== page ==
After initially falling short on votes, House Republicans feel they have enough support to repeal and replace Obamacare with the American Health Care Act. Over the last several weeks, the GOP has made revisions to the bill, which they believe will satisfy members in their party who heavily rejected it previously. 

Although the House GOP plans to move forward with a vote on Thursday afternoon, there are still a number of undecided congressional members. Additionally, the Congressional Budget Office has not released a report on the revised bill nor has the public been able to review the changes. This directly contradicts previous Republican promises to allow the public to view a bill for at least three days before a vote. 

The lack of transparency pertaining to the bill has many worried about how their health coverage will be affected. Based on several reports, the revisions in the AHCA will still cause millions of people to lose their coverage.

Based on several reports, here's a few major changes included in the new AHCA:

  1. Pre-Existing Conditions

    In the AHCA, the states would have an option on whether or not they charge people with pre-existing conditions the same price as those who are healthy. One of the major components of Obama's Affordable Care Act was its mandate to charge individuals the same price, regardless of health condition.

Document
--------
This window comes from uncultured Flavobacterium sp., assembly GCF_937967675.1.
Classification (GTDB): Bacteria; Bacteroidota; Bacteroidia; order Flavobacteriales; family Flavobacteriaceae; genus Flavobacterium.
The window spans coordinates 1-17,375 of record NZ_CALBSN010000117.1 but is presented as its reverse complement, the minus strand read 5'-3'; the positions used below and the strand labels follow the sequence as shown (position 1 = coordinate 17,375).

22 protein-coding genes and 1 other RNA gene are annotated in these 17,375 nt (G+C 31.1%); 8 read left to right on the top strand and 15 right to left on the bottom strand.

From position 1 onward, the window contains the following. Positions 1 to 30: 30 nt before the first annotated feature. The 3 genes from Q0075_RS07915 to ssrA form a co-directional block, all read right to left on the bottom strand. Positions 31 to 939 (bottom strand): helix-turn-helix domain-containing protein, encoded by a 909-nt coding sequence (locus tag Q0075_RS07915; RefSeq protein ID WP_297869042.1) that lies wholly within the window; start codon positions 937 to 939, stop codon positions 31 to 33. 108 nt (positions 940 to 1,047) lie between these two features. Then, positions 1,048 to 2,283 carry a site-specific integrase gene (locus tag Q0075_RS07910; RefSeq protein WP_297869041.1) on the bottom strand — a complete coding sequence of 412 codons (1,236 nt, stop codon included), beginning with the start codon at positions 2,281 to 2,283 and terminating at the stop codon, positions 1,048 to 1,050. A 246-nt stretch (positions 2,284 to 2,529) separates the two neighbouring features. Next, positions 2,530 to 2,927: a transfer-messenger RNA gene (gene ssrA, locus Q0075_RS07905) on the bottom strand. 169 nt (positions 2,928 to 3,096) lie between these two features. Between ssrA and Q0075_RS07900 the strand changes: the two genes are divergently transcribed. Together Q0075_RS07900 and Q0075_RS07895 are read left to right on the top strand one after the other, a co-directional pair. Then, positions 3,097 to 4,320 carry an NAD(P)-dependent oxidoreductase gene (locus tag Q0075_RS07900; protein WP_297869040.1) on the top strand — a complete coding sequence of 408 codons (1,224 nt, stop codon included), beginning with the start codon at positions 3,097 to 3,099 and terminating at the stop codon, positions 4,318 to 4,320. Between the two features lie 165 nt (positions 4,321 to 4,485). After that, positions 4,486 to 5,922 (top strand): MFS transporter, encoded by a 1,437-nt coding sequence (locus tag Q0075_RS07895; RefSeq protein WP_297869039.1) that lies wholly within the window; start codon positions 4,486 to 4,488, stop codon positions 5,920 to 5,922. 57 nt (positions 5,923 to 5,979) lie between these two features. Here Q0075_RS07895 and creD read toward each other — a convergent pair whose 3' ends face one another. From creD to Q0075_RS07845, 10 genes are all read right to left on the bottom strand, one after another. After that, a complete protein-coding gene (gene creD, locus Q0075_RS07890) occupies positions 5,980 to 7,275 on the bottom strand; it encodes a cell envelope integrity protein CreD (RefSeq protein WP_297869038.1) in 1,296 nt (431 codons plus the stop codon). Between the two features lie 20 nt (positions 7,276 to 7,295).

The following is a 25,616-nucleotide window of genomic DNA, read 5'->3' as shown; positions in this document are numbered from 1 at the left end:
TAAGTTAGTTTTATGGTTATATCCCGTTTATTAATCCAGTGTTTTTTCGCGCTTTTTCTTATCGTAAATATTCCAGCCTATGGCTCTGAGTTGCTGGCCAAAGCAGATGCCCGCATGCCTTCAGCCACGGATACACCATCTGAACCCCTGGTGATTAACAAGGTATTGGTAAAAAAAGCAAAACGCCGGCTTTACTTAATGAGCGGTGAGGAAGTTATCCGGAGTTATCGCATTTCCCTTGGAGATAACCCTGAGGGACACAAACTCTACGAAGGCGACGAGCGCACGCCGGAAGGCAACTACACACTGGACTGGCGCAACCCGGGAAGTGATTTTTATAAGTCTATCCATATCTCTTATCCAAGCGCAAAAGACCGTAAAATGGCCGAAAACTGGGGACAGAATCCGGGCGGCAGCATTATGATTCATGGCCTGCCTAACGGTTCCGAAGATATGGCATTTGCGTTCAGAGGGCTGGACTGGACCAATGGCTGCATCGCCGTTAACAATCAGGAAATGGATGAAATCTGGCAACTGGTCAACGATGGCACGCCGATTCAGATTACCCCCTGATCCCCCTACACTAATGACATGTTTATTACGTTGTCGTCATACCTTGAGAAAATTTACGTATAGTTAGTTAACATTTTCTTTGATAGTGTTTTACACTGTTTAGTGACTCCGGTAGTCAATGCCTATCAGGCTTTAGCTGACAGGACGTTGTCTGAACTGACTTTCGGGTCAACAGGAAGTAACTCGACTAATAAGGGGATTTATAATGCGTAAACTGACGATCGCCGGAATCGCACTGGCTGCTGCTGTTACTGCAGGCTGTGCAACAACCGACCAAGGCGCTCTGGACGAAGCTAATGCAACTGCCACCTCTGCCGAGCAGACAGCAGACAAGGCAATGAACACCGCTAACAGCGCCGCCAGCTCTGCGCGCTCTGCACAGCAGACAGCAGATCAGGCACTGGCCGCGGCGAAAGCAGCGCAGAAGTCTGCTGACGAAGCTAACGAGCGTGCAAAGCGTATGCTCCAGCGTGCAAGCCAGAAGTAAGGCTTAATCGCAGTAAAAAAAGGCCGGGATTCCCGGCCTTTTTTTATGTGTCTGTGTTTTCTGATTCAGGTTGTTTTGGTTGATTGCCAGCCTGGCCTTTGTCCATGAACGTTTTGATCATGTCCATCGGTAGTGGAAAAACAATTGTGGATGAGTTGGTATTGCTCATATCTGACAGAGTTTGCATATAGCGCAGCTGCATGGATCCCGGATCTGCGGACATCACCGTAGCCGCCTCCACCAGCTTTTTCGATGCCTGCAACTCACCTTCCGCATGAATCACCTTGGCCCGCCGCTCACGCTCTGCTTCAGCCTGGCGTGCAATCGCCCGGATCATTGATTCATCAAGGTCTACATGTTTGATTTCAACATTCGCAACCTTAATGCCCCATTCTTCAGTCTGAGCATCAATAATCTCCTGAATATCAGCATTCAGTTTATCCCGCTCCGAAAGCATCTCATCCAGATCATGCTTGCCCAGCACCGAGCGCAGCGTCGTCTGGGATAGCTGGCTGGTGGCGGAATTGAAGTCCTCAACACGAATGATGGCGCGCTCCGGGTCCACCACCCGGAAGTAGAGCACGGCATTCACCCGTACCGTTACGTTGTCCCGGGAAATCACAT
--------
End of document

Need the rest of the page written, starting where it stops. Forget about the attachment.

Although GOP members — including House Speaker Paul Ryan — have maintained there is an amendment protecting people with pre-existing conditions, the issue is more complicated than the amendment. 

    The details of the McArthur Amendement — originally proposed by New Jersey Congressman Tom MacArthur — prove there are no hard rules protecting those with pre-existing conditions. Also, the amendment would gut the essential benefits clause in Obamacare, which means preventative health services may no longer be covered. 

    Also sexual assault, rape, and mental health disorders could be categorized as pre-existing conditions. Depending on the state, someone who has been a victim of sexual assault or suffers from mental health issues could be denied coverage. 

  2. Medicaid

    Under the AHCA, the Medicaid expansion which occurred under Obamacare could ultimately disappear. Additionally, states would be given "block grants" for Medicaid, which could result in many people getting kicked off Medicaid in order to drive down cost. 

  3. Tax Cut For The Wealthy

    Based on the original report from the Congressional Budget Office, the AHCA could result in up to $883 billion in tax cuts for the extremely wealthy. While people at the top keep more of their money, the individual cost of premiums for poor and sick people would drastically rise. 

  4. Who Wins and Loses

    In a nutshell, this is a plan for the rich by the rich. People who are low-income, sick, victims of assault, on Medicaid, or unemployed would suffer from the new plan. 

  5. Although the Vote is Planned For Thursday, calls are still being made to local representatives to #VoteNoAHCA

Written by Rachel Herron

(Photo: Tom Williams/CQ Roll Call)